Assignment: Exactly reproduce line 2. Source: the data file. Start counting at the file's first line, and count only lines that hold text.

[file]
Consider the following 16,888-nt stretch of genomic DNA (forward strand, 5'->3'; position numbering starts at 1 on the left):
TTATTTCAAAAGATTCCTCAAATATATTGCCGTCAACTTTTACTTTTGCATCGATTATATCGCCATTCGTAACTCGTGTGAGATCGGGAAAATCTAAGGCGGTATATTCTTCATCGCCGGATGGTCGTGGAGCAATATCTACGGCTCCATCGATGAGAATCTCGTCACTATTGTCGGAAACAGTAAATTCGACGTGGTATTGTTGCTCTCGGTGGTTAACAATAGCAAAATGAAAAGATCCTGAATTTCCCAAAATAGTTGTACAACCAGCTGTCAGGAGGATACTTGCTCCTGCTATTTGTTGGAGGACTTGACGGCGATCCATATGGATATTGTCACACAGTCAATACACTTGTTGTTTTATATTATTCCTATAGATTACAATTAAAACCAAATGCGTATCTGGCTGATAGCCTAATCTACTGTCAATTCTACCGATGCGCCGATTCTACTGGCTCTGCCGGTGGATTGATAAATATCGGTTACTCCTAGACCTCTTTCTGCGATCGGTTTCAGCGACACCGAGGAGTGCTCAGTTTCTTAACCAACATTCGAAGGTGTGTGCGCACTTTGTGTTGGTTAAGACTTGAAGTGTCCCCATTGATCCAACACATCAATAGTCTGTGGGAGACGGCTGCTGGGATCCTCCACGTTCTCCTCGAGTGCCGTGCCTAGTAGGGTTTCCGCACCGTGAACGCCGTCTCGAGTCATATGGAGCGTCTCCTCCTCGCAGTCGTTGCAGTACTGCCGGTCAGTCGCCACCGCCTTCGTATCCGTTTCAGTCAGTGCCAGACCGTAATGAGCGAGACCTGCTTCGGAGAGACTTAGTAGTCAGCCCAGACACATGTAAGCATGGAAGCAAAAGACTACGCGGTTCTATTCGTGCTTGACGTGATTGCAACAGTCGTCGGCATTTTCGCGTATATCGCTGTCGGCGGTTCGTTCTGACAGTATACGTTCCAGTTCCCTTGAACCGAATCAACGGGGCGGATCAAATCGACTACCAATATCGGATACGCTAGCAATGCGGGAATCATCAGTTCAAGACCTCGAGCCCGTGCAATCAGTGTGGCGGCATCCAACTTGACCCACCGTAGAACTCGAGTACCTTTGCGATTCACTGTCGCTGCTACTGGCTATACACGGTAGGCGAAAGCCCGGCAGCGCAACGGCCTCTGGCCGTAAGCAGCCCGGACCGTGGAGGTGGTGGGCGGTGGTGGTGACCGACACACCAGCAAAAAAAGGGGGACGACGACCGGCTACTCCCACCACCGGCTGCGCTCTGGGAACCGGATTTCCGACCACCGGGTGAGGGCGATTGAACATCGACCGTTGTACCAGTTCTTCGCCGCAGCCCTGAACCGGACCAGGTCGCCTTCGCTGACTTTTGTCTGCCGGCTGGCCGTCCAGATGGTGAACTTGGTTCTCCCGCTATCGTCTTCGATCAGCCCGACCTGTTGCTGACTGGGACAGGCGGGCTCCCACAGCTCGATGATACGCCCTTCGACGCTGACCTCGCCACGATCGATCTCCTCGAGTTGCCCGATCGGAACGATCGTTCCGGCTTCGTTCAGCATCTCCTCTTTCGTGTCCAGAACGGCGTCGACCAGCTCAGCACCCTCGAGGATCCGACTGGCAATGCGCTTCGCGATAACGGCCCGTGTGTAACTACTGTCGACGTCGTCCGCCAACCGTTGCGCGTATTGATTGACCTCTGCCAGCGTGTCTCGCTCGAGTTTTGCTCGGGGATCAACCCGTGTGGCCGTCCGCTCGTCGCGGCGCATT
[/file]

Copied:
TTATTTCAAAAGATTCCTCAAATATATTGCCGTCAACTTTTACTTTTGCATCGATTATATCGCCATTCGTAACTCGTGTGAGATCGGGAAAATCTAAGGCGGTATATTCTTCATCGCCGGATGGTCGTGGAGCAATATCTACGGCTCCATCGATGAGAATCTCGTCACTATTGTCGGAAACAGTAAATTCGACGTGGTATTGTTGCTCTCGGTGGTTAACAATAGCAAAATGAAAAGATCCTGAATTTCCCAAAATAGTTGTACAACCAGCTGTCAGGAGGATACTTGCTCCTGCTATTTGTTGGAGGACTTGACGGCGATCCATATGGATATTGTCACACAGTCAATACACTTGTTGTTTTATATTATTCCTATAGATTACAATTAAAACCAAATGCGTATCTGGCTGATAGCCTAATCTACTGTCAATTCTACCGATGCGCCGATTCTACTGGCTCTGCCGGTGGATTGATAAATATCGGTTACTCCTAGACCTCTTTCTGCGATCGGTTTCAGCGACACCGAGGAGTGCTCAGTTTCTTAACCAACATTCGAAGGTGTGTGCGCACTTTGTGTTGGTTAAGACTTGAAGTGTCCCCATTGATCCAACACATCAATAGTCTGTGGGAGACGGCTGCTGGGATCCTCCACGTTCTCCTCGAGTGCCGTGCCTAGTAGGGTTTCCGCACCGTGAACGCCGTCTCGAGTCATATGGAGCGTCTCCTCCTCGCAGTCGTTGCAGTACTGCCGGTCAGTCGCCACCGCCTTCGTATCCGTTTCAGTCAGTGCCAGACCGTAATGAGCGAGACCTGCTTCGGAGAGACTTAGTAGTCAGCCCAGACACATGTAAGCATGGAAGCAAAAGACTACGCGGTTCTATTCGTGCTTGACGTGATTGCAACAGTCGTCGGCATTTTCGCGTATATCGCTGTCGGCGGTTCGTTCTGACAGTATACGTTCCAGTTCCCTTGAACCGAATCAACGGGGCGGATCAAATCGACTACCAATATCGGATACGCTAGCAATGCGGGAATCATCAGTTCAAGACCTCGAGCCCGTGCAATCAGTGTGGCGGCATCCAACTTGACCCACCGTAGAACTCGAGTACCTTTGCGATTCACTGTCGCTGCTACTGGCTATACACGGTAGGCGAAAGCCCGGCAGCGCAACGGCCTCTGGCCGTAAGCAGCCCGGACCGTGGAGGTGGTGGGCGGTGGTGGTGACCGACACACCAGCAAAAAAAGGGGGACGACGACCGGCTACTCCCACCACCGGCTGCGCTCTGGGAACCGGATTTCCGACCACCGGGTGAGGGCGATTGAACATCGACCGTTGTACCAGTTCTTCGCCGCAGCCCTGAACCGGACCAGGTCGCCTTCGCTGACTTTTGTCTGCCGGCTGGCCGTCCAGATGGTGAACTTGGTTCTCCCGCTATCGTCTTCGATCAGCCCGACCTGTTGCTGACTGGGACAGGCGGGCTCCCACAGCTCGATGATACGCCCTTCGACGCTGACCTCGCCACGATCGATCTCCTCGAGTTGCCCGATCGGAACGATCGTTCCGGCTTCGTTCAGCATCTCCTCTTTCGTGTCCAGAACGGCGTCGACCAGCTCAGCACCCTCGAGGATCCGACTGGCAATGCGCTTCGCGATAACGGCCCGTGTGTAACTACTGTCGACGTCGTCCGCCAACCGTTGCGCGTATTGATTGACCTCTGCCAGCGTGTCTCGCTCGAGTTTTGCTCGGGGATCAACCCGTGTGGCCGTCCGCTCGTCGCGGCGCATT